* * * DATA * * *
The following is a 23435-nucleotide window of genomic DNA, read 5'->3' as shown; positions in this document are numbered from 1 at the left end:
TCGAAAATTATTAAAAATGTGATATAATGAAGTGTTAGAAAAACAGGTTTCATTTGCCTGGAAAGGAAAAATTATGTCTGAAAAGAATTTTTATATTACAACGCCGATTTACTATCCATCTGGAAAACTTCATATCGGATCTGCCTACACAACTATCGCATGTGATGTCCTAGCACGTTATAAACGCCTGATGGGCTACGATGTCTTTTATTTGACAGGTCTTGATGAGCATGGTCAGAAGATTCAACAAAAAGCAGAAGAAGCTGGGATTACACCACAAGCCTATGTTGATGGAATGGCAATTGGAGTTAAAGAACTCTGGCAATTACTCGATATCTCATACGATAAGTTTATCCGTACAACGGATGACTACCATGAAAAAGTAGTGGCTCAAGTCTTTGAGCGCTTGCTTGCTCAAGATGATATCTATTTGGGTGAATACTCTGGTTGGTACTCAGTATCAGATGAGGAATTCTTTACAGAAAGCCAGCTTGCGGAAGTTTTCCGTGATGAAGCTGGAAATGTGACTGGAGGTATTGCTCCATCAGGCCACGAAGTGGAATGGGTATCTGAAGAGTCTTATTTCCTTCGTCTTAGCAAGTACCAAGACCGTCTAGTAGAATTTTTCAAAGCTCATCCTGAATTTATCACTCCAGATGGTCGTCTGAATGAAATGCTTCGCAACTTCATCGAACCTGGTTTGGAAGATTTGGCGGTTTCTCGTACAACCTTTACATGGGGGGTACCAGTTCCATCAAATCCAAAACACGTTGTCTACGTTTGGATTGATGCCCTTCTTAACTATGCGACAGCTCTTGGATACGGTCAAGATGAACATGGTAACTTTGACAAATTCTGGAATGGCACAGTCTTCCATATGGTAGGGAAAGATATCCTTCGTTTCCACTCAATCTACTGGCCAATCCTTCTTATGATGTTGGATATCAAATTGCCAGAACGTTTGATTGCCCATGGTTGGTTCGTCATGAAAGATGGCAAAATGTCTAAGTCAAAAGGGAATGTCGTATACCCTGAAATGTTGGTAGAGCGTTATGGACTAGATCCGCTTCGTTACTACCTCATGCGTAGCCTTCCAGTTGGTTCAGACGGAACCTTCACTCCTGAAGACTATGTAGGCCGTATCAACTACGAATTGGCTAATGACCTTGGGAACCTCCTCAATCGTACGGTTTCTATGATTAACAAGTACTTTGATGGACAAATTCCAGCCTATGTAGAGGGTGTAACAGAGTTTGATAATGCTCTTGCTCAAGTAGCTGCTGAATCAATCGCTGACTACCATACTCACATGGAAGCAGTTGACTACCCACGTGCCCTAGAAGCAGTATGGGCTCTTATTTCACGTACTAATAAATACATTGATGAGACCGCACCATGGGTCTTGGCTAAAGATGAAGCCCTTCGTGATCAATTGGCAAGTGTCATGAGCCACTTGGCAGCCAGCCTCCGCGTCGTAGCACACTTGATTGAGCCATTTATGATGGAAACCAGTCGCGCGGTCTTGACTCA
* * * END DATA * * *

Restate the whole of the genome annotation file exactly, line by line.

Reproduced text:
The following is a 23435-nucleotide window of genomic DNA, read 5'->3' as shown; positions in this document are numbered from 1 at the left end:
TCGAAAATTATTAAAAATGTGATATAATGAAGTGTTAGAAAAACAGGTTTCATTTGCCTGGAAAGGAAAAATTATGTCTGAAAAGAATTTTTATATTACAACGCCGATTTACTATCCATCTGGAAAACTTCATATCGGATCTGCCTACACAACTATCGCATGTGATGTCCTAGCACGTTATAAACGCCTGATGGGCTACGATGTCTTTTATTTGACAGGTCTTGATGAGCATGGTCAGAAGATTCAACAAAAAGCAGAAGAAGCTGGGATTACACCACAAGCCTATGTTGATGGAATGGCAATTGGAGTTAAAGAACTCTGGCAATTACTCGATATCTCATACGATAAGTTTATCCGTACAACGGATGACTACCATGAAAAAGTAGTGGCTCAAGTCTTTGAGCGCTTGCTTGCTCAAGATGATATCTATTTGGGTGAATACTCTGGTTGGTACTCAGTATCAGATGAGGAATTCTTTACAGAAAGCCAGCTTGCGGAAGTTTTCCGTGATGAAGCTGGAAATGTGACTGGAGGTATTGCTCCATCAGGCCACGAAGTGGAATGGGTATCTGAAGAGTCTTATTTCCTTCGTCTTAGCAAGTACCAAGACCGTCTAGTAGAATTTTTCAAAGCTCATCCTGAATTTATCACTCCAGATGGTCGTCTGAATGAAATGCTTCGCAACTTCATCGAACCTGGTTTGGAAGATTTGGCGGTTTCTCGTACAACCTTTACATGGGGGGTACCAGTTCCATCAAATCCAAAACACGTTGTCTACGTTTGGATTGATGCCCTTCTTAACTATGCGACAGCTCTTGGATACGGTCAAGATGAACATGGTAACTTTGACAAATTCTGGAATGGCACAGTCTTCCATATGGTAGGGAAAGATATCCTTCGTTTCCACTCAATCTACTGGCCAATCCTTCTTATGATGTTGGATATCAAATTGCCAGAACGTTTGATTGCCCATGGTTGGTTCGTCATGAAAGATGGCAAAATGTCTAAGTCAAAAGGGAATGTCGTATACCCTGAAATGTTGGTAGAGCGTTATGGACTAGATCCGCTTCGTTACTACCTCATGCGTAGCCTTCCAGTTGGTTCAGACGGAACCTTCACTCCTGAAGACTATGTAGGCCGTATCAACTACGAATTGGCTAATGACCTTGGGAACCTCCTCAATCGTACGGTTTCTATGATTAACAAGTACTTTGATGGACAAATTCCAGCCTATGTAGAGGGTGTAACAGAGTTTGATAATGCTCTTGCTCAAGTAGCTGCTGAATCAATCGCTGACTACCATACTCACATGGAAGCAGTTGACTACCCACGTGCCCTAGAAGCAGTATGGGCTCTTATTTCACGTACTAATAAATACATTGATGAGACCGCACCATGGGTCTTGGCTAAAGATGAAGCCCTTCGTGATCAATTGGCAAGTGTCATGAGCCACTTGGCAGCCAGCCTCCGCGTCGTAGCACACTTGATTGAGCCATTTATGATGGAAACCAGTCGCGCGGTCTTGACTCA